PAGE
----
Brand New are a rare breed. While they delivered four albums in the first eight years, their radio silence has been deafening since. The occasional stand-alone single here, the odd vinyl reissue there, yet when it has come to providing a new solid body of the work, there has been a growing yearning. Nevertheless, after an eight-year wait, their fifth album, ‘Science Fiction’, is finally here.
Refusing to conform to industry standards; no announcement, no pre-release singles, just an immediate arrival and a wave of online hysteria. Sure it’s one of the most anticipated/unexpected (you decide) records of 2017, yet ‘Science Fiction’ is more than just an album. It goes beyond the 12 songs it presents. It’s a multi-layered puzzle that has been theorised and dissected since the moment it caught everyone off guard last Thursday. As a fan, I am elated that the band I have adored for many years have released a new record. However, as a so-called music critic, I feel it’s vital to not let my fandom get the better of me.
In the eight years that have passed since ‘Daisy’, Brand New’s influence has grown along with the expectancy of a new record. On top of that, their distant stance merely adds to their mystique. At the centre of it all is Jesse Lacey, who through all of this, has carried the burden of expectancy.
As always, Lacey’s lyrics are interpreted in a variety of ways. While the band have made it clear that the end is nigh, for Lacey, it seems to have played heavily on his mind. At times, he’s reflective of Brand New’s past. The opening line of ‘Same Logic/Teeth’ suggests his discomfort for past material and having to revisit dark memories; “It’s hard to walk through all the places that your life used to be in”. Whilst there are nods to ‘Degausser’ (see ‘Waste’) with ‘In the Water’ having links suggestive of ‘Limousine’ and ‘Daisy’.
‘Can’t Get It Out’ reflects his creative frustration yet ‘Waste’ sees an introspective Lacey reassuring himself; “Don’t lose hope, my son, This is the last one.” While the folk delicacy that is ‘Could Never Be Heaven’ shows he isn’t alone in all of this. Besides his band mates, there is his immediate family. Ultimately though, Jesse is releasing a weight off his shoulders.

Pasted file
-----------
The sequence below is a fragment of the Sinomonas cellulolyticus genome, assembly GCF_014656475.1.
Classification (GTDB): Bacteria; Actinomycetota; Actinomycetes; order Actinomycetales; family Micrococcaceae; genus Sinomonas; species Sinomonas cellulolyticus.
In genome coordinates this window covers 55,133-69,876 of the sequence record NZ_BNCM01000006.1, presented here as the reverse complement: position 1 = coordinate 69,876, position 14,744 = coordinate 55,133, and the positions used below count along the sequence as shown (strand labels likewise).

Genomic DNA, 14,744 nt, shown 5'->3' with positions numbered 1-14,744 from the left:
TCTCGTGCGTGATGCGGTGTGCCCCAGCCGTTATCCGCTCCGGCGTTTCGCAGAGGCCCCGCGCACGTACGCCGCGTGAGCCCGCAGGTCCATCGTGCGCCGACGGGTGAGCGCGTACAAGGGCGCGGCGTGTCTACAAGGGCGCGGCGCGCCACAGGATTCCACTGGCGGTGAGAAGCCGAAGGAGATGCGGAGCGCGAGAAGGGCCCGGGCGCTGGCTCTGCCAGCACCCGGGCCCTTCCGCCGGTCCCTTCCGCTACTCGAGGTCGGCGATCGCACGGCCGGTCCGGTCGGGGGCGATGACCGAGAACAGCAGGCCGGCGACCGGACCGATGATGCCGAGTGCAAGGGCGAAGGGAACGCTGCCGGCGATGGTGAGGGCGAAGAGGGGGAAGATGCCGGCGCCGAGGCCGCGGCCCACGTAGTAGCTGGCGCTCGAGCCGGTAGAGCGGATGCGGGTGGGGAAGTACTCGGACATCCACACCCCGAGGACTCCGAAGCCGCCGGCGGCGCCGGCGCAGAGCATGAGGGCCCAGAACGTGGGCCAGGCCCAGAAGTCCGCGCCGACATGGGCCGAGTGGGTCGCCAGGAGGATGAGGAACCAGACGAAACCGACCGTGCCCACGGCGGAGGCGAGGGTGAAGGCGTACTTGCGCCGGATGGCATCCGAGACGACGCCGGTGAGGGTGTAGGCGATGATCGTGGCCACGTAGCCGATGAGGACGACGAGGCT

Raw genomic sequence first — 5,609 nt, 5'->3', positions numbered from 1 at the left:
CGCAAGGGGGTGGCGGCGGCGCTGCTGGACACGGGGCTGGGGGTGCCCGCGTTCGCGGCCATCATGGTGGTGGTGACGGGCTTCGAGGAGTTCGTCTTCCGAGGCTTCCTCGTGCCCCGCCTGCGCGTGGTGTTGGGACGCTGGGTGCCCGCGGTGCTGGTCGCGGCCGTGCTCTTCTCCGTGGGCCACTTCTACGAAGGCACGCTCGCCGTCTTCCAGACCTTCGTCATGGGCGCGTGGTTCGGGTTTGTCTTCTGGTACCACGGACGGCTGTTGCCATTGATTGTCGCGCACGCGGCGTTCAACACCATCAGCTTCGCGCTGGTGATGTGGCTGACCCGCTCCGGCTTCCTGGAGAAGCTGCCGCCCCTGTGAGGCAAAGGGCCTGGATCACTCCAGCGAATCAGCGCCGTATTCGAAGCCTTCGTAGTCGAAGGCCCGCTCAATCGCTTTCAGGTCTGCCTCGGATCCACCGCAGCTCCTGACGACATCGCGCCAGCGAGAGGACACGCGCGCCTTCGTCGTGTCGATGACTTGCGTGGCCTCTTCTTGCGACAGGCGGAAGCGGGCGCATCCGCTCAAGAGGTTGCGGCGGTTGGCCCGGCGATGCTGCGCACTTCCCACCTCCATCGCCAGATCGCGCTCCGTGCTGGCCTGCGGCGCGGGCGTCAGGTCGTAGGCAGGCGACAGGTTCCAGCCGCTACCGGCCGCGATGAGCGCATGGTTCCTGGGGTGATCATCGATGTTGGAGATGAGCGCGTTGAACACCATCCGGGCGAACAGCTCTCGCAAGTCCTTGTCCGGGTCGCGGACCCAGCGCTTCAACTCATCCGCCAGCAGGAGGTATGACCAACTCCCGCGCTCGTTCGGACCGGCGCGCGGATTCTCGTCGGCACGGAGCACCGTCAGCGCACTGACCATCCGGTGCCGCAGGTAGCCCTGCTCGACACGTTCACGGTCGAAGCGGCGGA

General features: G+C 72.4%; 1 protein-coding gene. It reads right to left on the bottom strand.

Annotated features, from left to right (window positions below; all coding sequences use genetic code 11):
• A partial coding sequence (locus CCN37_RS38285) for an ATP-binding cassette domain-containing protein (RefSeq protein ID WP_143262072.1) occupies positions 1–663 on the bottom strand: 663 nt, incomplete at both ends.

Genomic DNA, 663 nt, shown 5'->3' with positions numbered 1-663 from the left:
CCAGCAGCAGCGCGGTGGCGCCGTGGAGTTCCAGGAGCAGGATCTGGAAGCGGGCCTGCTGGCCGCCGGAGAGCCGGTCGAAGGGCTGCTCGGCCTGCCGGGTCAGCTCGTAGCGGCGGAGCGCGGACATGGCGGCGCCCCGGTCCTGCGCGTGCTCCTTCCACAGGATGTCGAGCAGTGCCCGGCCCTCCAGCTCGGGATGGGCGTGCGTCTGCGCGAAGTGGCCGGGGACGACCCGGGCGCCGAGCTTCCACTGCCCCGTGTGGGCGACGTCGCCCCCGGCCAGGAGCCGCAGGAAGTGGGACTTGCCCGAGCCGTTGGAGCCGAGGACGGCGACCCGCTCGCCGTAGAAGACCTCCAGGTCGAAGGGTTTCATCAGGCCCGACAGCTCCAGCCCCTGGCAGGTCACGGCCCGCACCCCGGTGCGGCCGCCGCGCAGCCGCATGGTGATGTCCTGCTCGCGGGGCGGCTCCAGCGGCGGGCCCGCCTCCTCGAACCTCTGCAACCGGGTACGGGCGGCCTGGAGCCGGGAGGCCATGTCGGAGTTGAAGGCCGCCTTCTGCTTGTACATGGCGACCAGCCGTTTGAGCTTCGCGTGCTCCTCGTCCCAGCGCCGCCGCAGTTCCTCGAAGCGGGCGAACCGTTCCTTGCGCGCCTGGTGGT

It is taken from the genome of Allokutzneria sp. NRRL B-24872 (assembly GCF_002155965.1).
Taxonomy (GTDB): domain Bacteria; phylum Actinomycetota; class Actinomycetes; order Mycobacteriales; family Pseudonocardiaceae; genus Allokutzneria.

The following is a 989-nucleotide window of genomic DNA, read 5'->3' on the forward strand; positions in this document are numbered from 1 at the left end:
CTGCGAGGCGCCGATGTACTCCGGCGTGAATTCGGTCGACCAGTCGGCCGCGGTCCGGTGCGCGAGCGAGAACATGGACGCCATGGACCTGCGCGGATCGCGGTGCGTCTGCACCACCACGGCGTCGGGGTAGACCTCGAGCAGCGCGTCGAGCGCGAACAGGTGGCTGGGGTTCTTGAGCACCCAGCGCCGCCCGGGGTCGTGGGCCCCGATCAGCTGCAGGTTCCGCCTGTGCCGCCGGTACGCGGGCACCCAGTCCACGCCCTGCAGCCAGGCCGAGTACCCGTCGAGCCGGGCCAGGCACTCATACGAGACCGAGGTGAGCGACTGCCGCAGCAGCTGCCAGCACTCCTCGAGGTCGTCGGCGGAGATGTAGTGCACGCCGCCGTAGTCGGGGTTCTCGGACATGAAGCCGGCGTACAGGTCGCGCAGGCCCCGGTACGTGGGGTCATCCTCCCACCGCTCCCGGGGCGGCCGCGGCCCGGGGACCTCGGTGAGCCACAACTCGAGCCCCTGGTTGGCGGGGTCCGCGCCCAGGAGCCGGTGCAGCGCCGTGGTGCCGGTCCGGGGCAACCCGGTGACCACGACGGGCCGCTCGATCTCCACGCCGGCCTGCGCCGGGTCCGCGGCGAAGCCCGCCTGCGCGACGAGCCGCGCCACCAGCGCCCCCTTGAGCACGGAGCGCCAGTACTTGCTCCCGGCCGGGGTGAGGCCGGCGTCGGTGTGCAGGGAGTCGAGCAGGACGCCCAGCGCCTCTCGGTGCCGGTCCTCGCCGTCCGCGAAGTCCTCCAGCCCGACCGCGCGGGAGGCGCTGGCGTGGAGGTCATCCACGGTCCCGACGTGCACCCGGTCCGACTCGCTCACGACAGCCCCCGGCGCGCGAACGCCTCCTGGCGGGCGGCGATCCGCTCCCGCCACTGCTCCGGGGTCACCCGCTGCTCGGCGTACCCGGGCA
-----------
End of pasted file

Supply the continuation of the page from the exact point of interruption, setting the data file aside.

As stated earlier, ‘Science Fiction’ can be taken in many ways. The element of mental health struggles and questioning ones religious beliefs are obvious. Whereas the lyrical theme of water is a constant throughout the album, suggesting Lacey is drowning in a sea of expectation, finally accepting his band’s fate. “Hold me down, Underwater and don’t let me up again,” he sings on ‘No Control’.
Conclusively, ‘Science Fiction’ documents one man’s struggle to live up to a legacy he and his band have crafted for the best part of 17 years, allowing it to end on a satisfying note for everyone connected; the band and their fans.
If this is their parting gift, it is a fitting conclusion. As a fan, it’s a satisfying record that flows seamlessly for the best part of an hour. It goes beyond my personal expectations, especially after the jarring, distorted ‘Daisy’. Yet, like the aching tone of ‘Batter Up’, Brand New’s drawn out exit hurts, and like Lacey, I know the end is coming but I don’t want to face it.
‘Science Fiction’ is a beautiful swansong for a band that has touched so many people in so many ways. Call me biased, but their influence is sure to be maintained for years to come, and this record merely adds to that statement.
‘Science Fiction’ by Brand New is out now on Procrastinate! Music Traitors.
Words by Sêan Reid (@SeanReid86)